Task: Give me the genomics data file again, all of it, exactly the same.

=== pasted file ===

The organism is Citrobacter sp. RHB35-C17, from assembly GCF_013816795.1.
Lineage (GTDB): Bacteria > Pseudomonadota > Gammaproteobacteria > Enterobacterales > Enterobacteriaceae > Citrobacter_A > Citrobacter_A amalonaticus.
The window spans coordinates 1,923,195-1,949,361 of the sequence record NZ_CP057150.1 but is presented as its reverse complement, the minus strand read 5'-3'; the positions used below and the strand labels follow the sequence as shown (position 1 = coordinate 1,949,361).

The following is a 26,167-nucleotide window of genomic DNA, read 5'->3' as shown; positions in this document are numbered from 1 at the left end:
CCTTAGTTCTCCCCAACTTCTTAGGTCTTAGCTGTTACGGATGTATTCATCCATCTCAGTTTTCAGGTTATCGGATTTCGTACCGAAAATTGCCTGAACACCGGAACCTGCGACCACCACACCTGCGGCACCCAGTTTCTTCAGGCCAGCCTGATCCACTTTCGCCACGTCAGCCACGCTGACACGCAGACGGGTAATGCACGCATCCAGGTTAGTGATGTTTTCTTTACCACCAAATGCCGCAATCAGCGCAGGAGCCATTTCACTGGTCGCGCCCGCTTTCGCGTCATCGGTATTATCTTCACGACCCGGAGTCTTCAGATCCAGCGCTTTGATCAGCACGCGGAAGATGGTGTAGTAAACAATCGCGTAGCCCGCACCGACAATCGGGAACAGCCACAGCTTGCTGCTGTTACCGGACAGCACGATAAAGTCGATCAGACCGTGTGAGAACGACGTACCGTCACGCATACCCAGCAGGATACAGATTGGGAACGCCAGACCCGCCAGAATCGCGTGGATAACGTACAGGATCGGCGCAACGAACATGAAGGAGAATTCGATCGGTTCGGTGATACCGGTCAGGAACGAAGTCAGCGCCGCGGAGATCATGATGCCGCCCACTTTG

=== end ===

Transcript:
The organism is Citrobacter sp. RHB35-C17, from assembly GCF_013816795.1.
Lineage (GTDB): Bacteria > Pseudomonadota > Gammaproteobacteria > Enterobacterales > Enterobacteriaceae > Citrobacter_A > Citrobacter_A amalonaticus.
The window spans coordinates 1,923,195-1,949,361 of the sequence record NZ_CP057150.1 but is presented as its reverse complement, the minus strand read 5'-3'; the positions used below and the strand labels follow the sequence as shown (position 1 = coordinate 1,949,361).

The following is a 26,167-nucleotide window of genomic DNA, read 5'->3' as shown; positions in this document are numbered from 1 at the left end:
CCTTAGTTCTCCCCAACTTCTTAGGTCTTAGCTGTTACGGATGTATTCATCCATCTCAGTTTTCAGGTTATCGGATTTCGTACCGAAAATTGCCTGAACACCGGAACCTGCGACCACCACACCTGCGGCACCCAGTTTCTTCAGGCCAGCCTGATCCACTTTCGCCACGTCAGCCACGCTGACACGCAGACGGGTAATGCACGCATCCAGGTTAGTGATGTTTTCTTTACCACCAAATGCCGCAATCAGCGCAGGAGCCATTTCACTGGTCGCGCCCGCTTTCGCGTCATCGGTATTATCTTCACGACCCGGAGTCTTCAGATCCAGCGCTTTGATCAGCACGCGGAAGATGGTGTAGTAAACAATCGCGTAGCCCGCACCGACAATCGGGAACAGCCACAGCTTGCTGCTGTTACCGGACAGCACGATAAAGTCGATCAGACCGTGTGAGAACGACGTACCGTCACGCATACCCAGCAGGATACAGATTGGGAACGCCAGACCCGCCAGAATCGCGTGGATAACGTACAGGATCGGCGCAACGAACATGAAGGAGAATTCGATCGGTTCGGTGATACCGGTCAGGAACGAAGTCAGCGCCGCGGAGATCATGATGCCGCCCACTTTG